# Lab 2

Download the notebook, the raw script, or the annotated script for this tutorial (right-click on the link and save).

## Basic commands

This is a very brief and rough primer if you're new to Julia and wondering how to do simple things that are relevant for data analysis.

Defining a vector

``````x = [1, 3, 2, 5]
@show x
@show length(x)``````
``````x = [1, 3, 2, 5]
length(x) = 4
``````

Operations between vectors

``````y = [4, 5, 6, 1]
z = x .+ y # elementwise operation``````
``````4-element Array{Int64,1}:
5
8
8
6``````

Defining a matrix

``X = [1  2; 3 4]``
``````2×2 Array{Int64,2}:
1  2
3  4``````

You can also do that from a vector

``X = reshape([1, 2, 3, 4], 2, 2)``
``````2×2 Array{Int64,2}:
1  3
2  4``````

But you have to be careful that it fills the matrix by column; so if you want to get the same result as before, you will need to permute the dimensions

``X = permutedims(reshape([1, 2, 3, 4], 2, 2))``
``````2×2 Array{Int64,2}:
1  2
3  4``````

Function calls can be split with the `|>` operator so that the above can also be written

``X = reshape([1,2,3,4], 2, 2) |> permutedims``
``````2×2 Array{Int64,2}:
1  2
3  4``````

You don't have to do that of course but we will sometimes use it in these tutorials.

There's a wealth of functions available for simple math operations

``````x = 4
@show x^2
@show sqrt(x)``````
``````x ^ 2 = 16
sqrt(x) = 2.0
``````

Element wise operations on a collection can be done with the dot syntax:

``sqrt.([4, 9, 16])``
``````3-element Array{Float64,1}:
2.0
3.0
4.0``````

The packages `Statistics` (from the standard library) and `StatsBase` offer a number of useful function for stats:

``using Statistics, StatsBase``

Note that if you don't have `StatsBase`, you can add it using `using Pkg; Pkg.add("StatsBase")`. Right, let's now compute some simple statistics:

``````x = randn(1_000) # 1_000 points iid from a N(0, 1)
μ = mean(x)
σ = std(x)
@show (μ, σ)``````
``````(μ, σ) = (-0.023363181706442294, 0.9757686582990799)
``````

Indexing data starts at 1, use `:` to indicate the full range

``````X = [1 2; 3 4; 5 6]
@show X[1, 2]
@show X[:, 1]
@show X[1, :]
@show X[[1, 2], [1, 2]]``````
``````X[1, 2] = 2
X[:, 1] = [1, 3, 5]
X[1, :] = [1, 2]
X[[1, 2], [1, 2]] = [1 2; 3 4]
``````
`size` gives dimensions (nrows, ncolumns)

``size(X)``
``(3, 2)``

There are many ways to load data in Julia, one convenient one is via the `CSV` package.

``using CSV``

Many datasets are available via the `RDatasets` package

``using RDatasets``

And finally the `DataFrames` package allows to manipulate data easily

``using DataFrames``

Let's load some data from RDatasets (the full list of datasets is available here).

``````auto = dataset("ISLR", "Auto")
first(auto, 3)``````
``````3×9 DataFrame
│ Row │ MPG     │ Cylinders │ Displacement │ Horsepower │ Weight  │ Acceleration │ Year    │ Origin  │ Name                      │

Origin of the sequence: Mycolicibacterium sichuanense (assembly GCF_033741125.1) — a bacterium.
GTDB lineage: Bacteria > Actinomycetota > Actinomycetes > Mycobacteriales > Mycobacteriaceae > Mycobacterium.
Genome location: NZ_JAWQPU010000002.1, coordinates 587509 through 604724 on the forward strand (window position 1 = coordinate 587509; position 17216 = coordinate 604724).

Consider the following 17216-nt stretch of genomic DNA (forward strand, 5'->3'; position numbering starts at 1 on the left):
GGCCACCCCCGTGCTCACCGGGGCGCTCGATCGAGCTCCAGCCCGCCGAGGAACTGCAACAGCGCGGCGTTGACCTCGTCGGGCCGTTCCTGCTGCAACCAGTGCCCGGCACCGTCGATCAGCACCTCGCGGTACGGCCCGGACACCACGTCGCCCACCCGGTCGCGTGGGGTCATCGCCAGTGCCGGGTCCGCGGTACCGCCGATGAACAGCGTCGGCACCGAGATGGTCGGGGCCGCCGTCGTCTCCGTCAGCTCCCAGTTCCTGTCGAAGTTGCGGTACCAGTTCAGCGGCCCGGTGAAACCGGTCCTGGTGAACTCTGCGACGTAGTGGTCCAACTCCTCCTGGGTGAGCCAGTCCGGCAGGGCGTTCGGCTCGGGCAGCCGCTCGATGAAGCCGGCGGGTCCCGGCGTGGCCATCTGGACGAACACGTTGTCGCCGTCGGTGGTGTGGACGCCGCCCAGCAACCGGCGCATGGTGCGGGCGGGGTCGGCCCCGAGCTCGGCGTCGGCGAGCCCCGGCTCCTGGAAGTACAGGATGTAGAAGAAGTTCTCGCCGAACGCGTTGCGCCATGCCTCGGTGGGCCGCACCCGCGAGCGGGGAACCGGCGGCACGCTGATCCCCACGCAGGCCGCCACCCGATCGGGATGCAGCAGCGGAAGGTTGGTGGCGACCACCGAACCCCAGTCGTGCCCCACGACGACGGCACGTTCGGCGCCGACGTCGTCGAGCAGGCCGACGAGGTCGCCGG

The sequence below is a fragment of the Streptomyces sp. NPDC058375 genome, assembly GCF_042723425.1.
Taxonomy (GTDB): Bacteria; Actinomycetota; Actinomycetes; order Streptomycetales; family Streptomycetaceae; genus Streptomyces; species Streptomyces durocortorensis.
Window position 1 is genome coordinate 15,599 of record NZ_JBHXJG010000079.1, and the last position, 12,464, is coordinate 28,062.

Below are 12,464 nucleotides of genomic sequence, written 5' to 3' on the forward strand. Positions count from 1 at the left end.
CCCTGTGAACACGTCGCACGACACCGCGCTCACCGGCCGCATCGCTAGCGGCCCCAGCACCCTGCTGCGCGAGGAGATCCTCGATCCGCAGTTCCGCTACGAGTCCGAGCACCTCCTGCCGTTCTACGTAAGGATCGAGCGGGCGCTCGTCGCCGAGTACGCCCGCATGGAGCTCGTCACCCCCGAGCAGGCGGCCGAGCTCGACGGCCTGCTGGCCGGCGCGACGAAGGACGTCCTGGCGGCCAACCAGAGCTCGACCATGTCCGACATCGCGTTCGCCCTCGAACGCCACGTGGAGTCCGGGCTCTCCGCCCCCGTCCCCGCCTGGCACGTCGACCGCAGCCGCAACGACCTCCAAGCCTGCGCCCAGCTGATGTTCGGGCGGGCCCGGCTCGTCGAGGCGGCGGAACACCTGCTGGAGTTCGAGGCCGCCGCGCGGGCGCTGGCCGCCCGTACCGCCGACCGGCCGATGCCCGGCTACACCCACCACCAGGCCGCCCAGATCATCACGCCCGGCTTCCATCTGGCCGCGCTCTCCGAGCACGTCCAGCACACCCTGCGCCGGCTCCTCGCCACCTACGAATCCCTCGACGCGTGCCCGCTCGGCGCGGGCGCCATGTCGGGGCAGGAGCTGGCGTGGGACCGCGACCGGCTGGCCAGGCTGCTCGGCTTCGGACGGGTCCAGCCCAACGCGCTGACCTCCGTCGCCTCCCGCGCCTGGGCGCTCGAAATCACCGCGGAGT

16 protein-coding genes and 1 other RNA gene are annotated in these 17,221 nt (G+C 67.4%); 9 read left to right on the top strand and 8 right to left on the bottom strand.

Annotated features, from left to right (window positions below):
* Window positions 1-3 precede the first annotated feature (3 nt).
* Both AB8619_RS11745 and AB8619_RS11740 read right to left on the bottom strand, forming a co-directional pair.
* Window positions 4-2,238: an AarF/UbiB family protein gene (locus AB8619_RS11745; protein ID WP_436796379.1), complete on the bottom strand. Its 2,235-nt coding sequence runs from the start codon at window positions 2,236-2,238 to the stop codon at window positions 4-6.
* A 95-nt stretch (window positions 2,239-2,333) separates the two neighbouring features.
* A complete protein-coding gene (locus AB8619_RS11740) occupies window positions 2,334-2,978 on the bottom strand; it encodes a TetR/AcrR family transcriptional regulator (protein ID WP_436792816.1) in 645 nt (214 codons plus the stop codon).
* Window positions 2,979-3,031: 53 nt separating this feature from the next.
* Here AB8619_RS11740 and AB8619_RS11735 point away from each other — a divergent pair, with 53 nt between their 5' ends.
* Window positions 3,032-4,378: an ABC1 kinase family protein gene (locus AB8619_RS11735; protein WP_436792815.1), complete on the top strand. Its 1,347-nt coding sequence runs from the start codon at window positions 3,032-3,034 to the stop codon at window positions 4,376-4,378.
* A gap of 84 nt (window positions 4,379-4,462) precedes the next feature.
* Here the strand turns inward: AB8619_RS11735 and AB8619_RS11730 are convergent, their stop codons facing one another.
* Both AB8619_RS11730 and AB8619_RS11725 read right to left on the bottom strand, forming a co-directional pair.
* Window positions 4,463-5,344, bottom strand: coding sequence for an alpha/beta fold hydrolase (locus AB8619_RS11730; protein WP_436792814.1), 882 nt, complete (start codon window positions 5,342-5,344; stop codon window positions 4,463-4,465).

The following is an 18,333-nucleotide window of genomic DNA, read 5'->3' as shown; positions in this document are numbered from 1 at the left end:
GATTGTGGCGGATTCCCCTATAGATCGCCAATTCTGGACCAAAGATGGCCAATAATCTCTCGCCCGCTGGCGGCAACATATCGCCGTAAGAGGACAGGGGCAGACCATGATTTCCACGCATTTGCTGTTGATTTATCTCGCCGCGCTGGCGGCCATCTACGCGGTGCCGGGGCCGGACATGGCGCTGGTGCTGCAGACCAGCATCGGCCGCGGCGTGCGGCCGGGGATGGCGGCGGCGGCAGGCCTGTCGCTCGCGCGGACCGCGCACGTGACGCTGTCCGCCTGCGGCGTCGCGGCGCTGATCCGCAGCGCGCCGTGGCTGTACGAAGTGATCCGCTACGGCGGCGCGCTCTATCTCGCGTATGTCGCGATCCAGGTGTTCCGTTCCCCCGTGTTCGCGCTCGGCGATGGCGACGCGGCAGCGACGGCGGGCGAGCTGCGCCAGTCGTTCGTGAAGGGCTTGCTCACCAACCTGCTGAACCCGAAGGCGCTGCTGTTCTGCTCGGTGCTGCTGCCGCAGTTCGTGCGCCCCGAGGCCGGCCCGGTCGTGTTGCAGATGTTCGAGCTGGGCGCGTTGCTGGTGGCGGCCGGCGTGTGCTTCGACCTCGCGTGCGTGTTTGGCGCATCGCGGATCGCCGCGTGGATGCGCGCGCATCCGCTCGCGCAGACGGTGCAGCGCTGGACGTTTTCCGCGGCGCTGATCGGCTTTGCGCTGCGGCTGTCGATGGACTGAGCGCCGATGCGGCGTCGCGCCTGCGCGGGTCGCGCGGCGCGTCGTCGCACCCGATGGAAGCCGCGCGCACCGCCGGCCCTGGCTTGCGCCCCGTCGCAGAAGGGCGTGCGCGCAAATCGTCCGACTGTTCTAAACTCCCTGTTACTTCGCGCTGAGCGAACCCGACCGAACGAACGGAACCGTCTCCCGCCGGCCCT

│     │ Float64 │ Float64   │ Float64      │ Float64    │ Float64 │ Float64      │ Float64 │ Float64 │ String                    │
├─────┼─────────┼───────────┼──────────────┼────────────┼─────────┼──────────────┼─────────┼─────────┼───────────────────────────┤
│ 1   │ 18.0    │ 8.0       │ 307.0        │ 130.0      │ 3504.0  │ 12.0         │ 70.0    │ 1.0     │ chevrolet chevelle malibu │
│ 2   │ 15.0    │ 8.0       │ 350.0        │ 165.0      │ 3693.0  │ 11.5         │ 70.0    │ 1.0     │ buick skylark 320         │
│ 3   │ 18.0    │ 8.0       │ 318.0        │ 150.0      │ 3436.0  │ 11.0         │ 70.0    │ 1.0     │ plymouth satellite        │``````

The `describe` function allows to get an idea for the data:

``describe(auto, :mean, :median, :std)``
``````9×4 DataFrame
│ Row │ variable     │ mean    │ median │ std      │
│     │ Symbol       │ Union…  │ Union… │ Union…   │
├─────┼──────────────┼─────────┼────────┼──────────┤
│ 1   │ MPG          │ 23.4459 │ 22.75  │ 7.80501  │
│ 2   │ Cylinders    │ 5.47194 │ 4.0    │ 1.70578  │
│ 3   │ Displacement │ 194.412 │ 151.0  │ 104.644  │
│ 4   │ Horsepower   │ 104.469 │ 93.5   │ 38.4912  │
│ 5   │ Weight       │ 2977.58 │ 2803.5 │ 849.403  │
│ 6   │ Acceleration │ 15.5413 │ 15.5   │ 2.75886  │
│ 7   │ Year         │ 75.9796 │ 76.0   │ 3.68374  │
│ 8   │ Origin       │ 1.57653 │ 1.0    │ 0.805518 │
│ 9   │ Name         │         │        │          │``````

To retrieve column names, you can use `names`:

``names(auto)``
``````9-element Array{String,1}:
"MPG"
"Cylinders"
"Displacement"
"Horsepower"
"Weight"
"Acceleration"
"Year"
"Origin"
"Name"``````

Accesssing columns can be done in different ways:

``````mpg = auto.MPG
mpg = auto[:, 1]
mpg = auto[:, :MPG]
mpg |> mean``````
``23.44591836734694``

To get dimensions you can use `size` and `nrow` and `ncol`

``````@show size(auto)
@show nrow(auto)
@show ncol(auto)``````
``````size(auto) = (392, 9)
nrow(auto) = 392
ncol(auto) = 9
``````

For more detailed tutorials on basic data wrangling in Julia, consider

## Plotting data

There are multiple libraries that can be used to plot things in Julia:

In these tutorials we use `PyPlot` but you could use another package of course.

``````using PyPlot

figure(figsize=(8,6))
plot(mpg)``````